Mallard ducklings in water
Photo courtesy of Depositphotos
Once upon a time, I worked at the local animal emergency hospital. On one particularly cool spring night, my co-workers and I gathered around the check-in area to discuss the hospitalized cases before the next shift took over the cases.
The receptionist answered. “Good evening, how can I help you?”
(Brief pause while listening to caller)
“Okay, see you soon and thanks for letting us know,” she said before hanging up the phone.
“Someone found some baby ducklings who have been separated from their family group, near a pond off highway 169 and 61st Street,” she reported. “They gathered them up because they were being chased by some cats or other nighttime creatures. With it being dark out, they didn't know what else to do and are headed our way with them now.”
I didn't know how to respond except to say, “When they drop them off, could you please get the exact location of the pond where the ducklings were found?” This situation was a new one for me and nothing else intelligent came to mind. I was tired and this was not a topic we'd covered in veterinary school.
Ideally, one should always contact a veterinary professional or licensed wildlife rehabilitator before catching or handling wild animals of any age. Usually, they don't need any help, and will return to their normal habitat without any help from humans. Not only can it be illegal, but the very act of handling wild babies may mean that they will not be able to be returned to the wild because their parents won't take them back. But it was too late to say all of that, as the ducklings were already in a carrier and on their way in to the hospital.
Moments later, the receptionist brought a small dog crate back to the treatment area from which was coming a melody of the softest yet slightly piercing peeping noises one could imagine. Peering into the crate, it became clear these were freshly hatched Mallard ducklings. There were 12 wobbly little bodies in total, each like a small ray of sunshine in all their newborn fuzziness and yellow gold with black stripes. They all stayed tightly huddled together, making one large blob of fuzz, with many legs and half that number of heads.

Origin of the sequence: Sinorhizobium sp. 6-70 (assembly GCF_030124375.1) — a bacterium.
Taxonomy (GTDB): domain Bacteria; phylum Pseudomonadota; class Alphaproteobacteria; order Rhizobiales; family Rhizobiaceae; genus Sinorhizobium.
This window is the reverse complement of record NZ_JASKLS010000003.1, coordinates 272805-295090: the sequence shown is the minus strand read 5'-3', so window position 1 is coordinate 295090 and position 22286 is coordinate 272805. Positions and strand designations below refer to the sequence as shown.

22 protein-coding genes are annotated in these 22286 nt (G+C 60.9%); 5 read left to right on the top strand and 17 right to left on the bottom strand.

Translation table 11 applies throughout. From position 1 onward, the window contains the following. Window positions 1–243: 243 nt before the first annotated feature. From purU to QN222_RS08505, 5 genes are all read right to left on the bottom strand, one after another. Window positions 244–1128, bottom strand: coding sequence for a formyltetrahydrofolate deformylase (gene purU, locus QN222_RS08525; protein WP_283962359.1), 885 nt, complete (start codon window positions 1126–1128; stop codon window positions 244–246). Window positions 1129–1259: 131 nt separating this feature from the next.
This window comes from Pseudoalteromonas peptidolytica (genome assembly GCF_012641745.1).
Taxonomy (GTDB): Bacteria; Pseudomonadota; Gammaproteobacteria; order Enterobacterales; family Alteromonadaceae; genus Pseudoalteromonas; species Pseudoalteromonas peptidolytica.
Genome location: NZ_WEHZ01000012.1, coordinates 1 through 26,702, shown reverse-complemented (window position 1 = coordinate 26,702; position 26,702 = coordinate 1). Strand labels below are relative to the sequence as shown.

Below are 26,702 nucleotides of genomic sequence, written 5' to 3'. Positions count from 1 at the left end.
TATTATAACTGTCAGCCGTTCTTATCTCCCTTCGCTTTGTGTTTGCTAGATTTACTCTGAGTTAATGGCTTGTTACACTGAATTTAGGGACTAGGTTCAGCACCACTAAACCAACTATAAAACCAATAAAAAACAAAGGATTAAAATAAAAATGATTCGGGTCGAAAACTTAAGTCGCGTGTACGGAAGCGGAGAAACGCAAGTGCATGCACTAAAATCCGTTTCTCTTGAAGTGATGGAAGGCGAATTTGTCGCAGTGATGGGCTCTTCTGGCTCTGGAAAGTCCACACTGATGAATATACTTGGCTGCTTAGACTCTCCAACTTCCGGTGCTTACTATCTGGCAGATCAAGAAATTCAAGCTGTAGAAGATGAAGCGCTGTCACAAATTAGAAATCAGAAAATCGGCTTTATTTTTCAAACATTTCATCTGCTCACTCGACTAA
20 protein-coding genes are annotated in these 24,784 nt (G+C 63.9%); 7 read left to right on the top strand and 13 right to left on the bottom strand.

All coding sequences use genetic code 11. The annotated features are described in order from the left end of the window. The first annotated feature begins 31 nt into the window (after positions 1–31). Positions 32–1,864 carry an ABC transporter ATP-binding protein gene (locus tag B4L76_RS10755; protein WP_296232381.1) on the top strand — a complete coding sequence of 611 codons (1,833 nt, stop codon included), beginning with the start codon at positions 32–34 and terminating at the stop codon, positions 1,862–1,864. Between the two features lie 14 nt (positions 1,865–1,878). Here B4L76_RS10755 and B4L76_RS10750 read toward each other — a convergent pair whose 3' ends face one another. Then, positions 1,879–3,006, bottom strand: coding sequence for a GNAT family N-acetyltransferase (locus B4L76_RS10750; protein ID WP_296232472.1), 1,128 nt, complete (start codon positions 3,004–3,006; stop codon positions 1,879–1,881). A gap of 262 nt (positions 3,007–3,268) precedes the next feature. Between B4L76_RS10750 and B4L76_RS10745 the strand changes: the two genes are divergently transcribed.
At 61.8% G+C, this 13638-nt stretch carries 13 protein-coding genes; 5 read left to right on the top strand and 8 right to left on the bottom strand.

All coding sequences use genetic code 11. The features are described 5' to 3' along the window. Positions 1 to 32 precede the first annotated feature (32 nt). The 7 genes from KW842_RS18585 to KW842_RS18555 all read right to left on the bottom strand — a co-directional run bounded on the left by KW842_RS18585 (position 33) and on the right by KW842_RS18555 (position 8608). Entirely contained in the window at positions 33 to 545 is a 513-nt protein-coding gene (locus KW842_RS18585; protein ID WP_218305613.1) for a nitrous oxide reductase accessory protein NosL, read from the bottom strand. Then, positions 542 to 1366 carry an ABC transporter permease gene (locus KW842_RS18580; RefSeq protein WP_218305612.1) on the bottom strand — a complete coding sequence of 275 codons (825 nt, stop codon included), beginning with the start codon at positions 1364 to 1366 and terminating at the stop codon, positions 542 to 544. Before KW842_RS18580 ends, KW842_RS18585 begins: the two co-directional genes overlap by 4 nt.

“Could you please call the local wildlife rehabilitation center,” I asked a technician, “and see if they can take them?”
(The constant peeping continued.)
“Dr. Mueller, I called the wildlife center and their emergency contact but no one answered.”
“Okay,” I said, “it looks like we'll have to take care of these little guys tonight. Could someone please put them in a kennel, in the back where it's dark and quiet? Leave them in the crate for now and offer them some water.”
A few moments later, all heck broke loose and a random assortment of dogs and cats with urgent problems began flooding into the hospital, so many that I had to stay well into the night to help. So much for handing my cases off to the next shift!
I'll take them home tonight, I thought while caring for another patient, and keep them warm and safe while I figure out what to do with them. The constant peeping luckily helped keep me bright and alert that night while driving home, as that wasn't always the case after a long shift. I wasn't planning to be at home for long because we were short a doctor at work, and I was scheduled to come back in the morning to take back over care of the cases I'd just handed off.
(6:00 a.m. alarm)
Upon opening my eyes, I immediately remembered the ducklings who I found to still be sleeping. When I nudged the crate a little, they quickly awoke to begin peeping once again in perfect harmony. They'd also tipped over their water bowls and stomped in the wet bedding to their little hearts' content. I smiled and went to wake my stepdaughters for school. Claire, the youngest, has always had a special interest in animals. I told her I had a surprise, which got her moving a little quicker, and she shrieked out of sheer joy when she saw them.